The COMT gene codes for the enzyme catechol-O-methyltransferase which breaks down (metabolizes) the neurotransmitters dopamine, epinephrine, and norepinephrine. This enzyme adds a methyl group from SAMe to the dopamine, epinephrine, or norepinephrine molecules, thus changing them into a different substance.
COMT is also involved in the metabolism of some drugs used for asthma, Parkinson’s, and high blood pressure.
Researchers link COMT genetic variants to quite a variety of different diseases from mood disorders to heart disease. This variety is due to the COMT variants metabolizing neurotransmitters at different rates.
Some of the psychiatric disorder with increased risk associated with COMT variants include:
Outside of the brain, COMT is also involved in the methylation of catechol estrogens.[ref][ref] This leads to differences in the amount of the COMT available in the prefrontal cortex between males and females after puberty. Estrogens can inhibit COMT, leading to an increase in dopamine in female brains. [ref] This also leads to
The COMT rs4680 A/A variant is found in almost 20% of the population while the G/G variant is found in 35-40% of the population. There are various health websites and Facebook groups dedicated to the negative effects of being ++ or — for this variant.
I want to suggest that instead of focusing on any perceived negative effects, you should look at the various interactions between your genotype and diet/supplements/environment and use the information to optimize for your genes.
One of the most studied variants of the COMT gene is rs4680, often referred to as Val158Met. In looking at research studies, the G is “Val” and the A allele is usually noted as “Met”.
Check your genetic data for rs4680 (23andMe v.4 and v.5):
Here are the findings from a few recent studies on this COMT variant:
This common variant is also involved in the activity level of COMT. T is the less common version with lower COMT enzyme activity; C is the more common version with higher activity. It is linked with the rs4680 polymorphism, and thus most people will have the same activity levels on both.
Check your genetic data for rs4633 (23andMe v4, v5):
Recent studies on this variant have found:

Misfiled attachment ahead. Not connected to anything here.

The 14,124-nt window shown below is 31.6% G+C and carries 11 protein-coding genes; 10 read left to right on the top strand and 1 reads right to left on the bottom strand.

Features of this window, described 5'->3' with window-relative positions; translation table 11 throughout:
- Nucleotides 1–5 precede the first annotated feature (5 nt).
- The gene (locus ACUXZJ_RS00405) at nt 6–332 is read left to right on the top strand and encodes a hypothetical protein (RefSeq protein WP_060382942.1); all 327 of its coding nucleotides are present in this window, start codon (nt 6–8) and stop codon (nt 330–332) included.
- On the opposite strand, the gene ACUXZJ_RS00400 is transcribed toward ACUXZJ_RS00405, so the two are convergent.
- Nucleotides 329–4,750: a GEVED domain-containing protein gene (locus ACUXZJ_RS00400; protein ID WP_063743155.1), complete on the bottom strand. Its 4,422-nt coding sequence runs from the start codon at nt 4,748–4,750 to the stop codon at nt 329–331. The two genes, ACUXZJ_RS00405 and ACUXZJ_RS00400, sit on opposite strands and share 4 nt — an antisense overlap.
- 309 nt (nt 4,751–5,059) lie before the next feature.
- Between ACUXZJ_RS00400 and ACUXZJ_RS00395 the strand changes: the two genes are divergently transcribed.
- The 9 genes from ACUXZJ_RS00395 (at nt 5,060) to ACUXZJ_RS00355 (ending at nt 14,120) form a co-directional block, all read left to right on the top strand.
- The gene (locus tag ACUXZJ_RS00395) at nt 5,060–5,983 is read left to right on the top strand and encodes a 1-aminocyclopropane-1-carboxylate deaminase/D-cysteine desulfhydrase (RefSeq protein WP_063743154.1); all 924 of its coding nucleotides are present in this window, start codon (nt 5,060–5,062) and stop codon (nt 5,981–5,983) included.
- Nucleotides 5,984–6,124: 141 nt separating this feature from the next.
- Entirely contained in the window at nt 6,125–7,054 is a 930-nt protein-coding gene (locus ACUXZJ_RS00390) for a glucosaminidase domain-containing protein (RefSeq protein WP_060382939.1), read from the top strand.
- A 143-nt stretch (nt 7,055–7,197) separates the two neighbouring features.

A couple of COMT variants add to the effect of the main variants listed above.
Check your genetic data for rs6267 (23andMe v.4 and v.5):
Check your genetic data for rs165599 (23andMe v.4 and v.5):
Clinicians often suggest that those with the rs4680 A/A genotype (lower COMT levels) avoid going overboard with foods and supplements that are considered methyl donors. Methyl donors include methylcobalamin (methyl-B12), curcumin, TMG, SAMe, theanine, and choline. [ref] The logic behind this suggestion is that overwhelming the pathway with too many methyl groups can lead to a sudden rise and then subsequent fall in dopamine levels — aka mood swings, anger, or anxiety.
Supplements that have a catechol structure are metabolized, or broken down, by COMT; this includes quercetin, EGC/G, and luteolin [ref][ref]. If you have lower COMT enzyme activity, you may want to be careful of stacking too many supplements metabolized by COMT together at the same time.
A study in mice found that COMT deficiency led to glucose intolerance on a high-fat diet. Keeping in mind that this is just a mouse study, if you have blood sugar regulation issues and have COMT rs4680 A/A, you may want to look at the amount of fat in your diet.
Magnesium is a cofactor for the COMT enzyme. A study found positive effects for liver COMT levels along with better heart health from supplementing with magnesium. A good quality magnesium supplement may be worth trying if you aren’t getting enough magnesium from food sources.